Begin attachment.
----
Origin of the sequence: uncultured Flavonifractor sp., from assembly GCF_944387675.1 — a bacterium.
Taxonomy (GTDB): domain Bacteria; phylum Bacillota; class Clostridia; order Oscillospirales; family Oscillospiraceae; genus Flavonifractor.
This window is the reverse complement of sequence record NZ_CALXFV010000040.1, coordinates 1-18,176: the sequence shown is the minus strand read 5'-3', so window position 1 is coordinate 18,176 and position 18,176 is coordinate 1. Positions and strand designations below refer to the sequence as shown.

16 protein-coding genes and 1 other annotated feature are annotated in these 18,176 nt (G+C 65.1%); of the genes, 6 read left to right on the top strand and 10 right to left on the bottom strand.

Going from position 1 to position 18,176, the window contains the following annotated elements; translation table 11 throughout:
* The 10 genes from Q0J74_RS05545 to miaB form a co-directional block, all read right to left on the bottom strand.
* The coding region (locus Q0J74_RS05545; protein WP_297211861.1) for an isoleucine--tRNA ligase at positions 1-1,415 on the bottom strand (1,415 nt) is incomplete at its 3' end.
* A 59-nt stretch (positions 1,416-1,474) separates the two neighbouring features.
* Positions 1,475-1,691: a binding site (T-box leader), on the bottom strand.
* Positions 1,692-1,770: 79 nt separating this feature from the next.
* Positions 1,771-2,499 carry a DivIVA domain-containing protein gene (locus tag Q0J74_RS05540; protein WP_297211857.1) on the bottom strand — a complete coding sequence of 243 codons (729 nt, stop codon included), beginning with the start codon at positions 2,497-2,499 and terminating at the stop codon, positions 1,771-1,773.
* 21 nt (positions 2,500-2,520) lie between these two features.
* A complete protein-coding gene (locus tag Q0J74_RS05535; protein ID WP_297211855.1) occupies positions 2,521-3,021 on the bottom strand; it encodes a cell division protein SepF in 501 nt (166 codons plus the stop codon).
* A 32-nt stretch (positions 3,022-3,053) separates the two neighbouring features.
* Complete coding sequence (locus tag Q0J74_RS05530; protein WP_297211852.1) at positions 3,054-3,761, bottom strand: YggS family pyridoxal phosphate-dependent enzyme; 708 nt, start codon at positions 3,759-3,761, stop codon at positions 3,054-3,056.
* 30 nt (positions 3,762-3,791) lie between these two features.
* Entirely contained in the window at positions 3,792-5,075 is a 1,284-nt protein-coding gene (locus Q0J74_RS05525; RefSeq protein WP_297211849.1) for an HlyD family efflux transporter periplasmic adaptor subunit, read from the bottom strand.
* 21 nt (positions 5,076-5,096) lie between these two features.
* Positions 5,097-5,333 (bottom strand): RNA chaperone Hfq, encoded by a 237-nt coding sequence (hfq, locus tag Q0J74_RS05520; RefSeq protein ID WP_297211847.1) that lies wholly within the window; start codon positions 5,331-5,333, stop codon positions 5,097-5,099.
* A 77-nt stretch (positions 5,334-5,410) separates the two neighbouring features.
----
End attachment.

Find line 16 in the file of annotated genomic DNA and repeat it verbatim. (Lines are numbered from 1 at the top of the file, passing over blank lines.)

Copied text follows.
* 30 nt (positions 3,762-3,791) lie between these two features.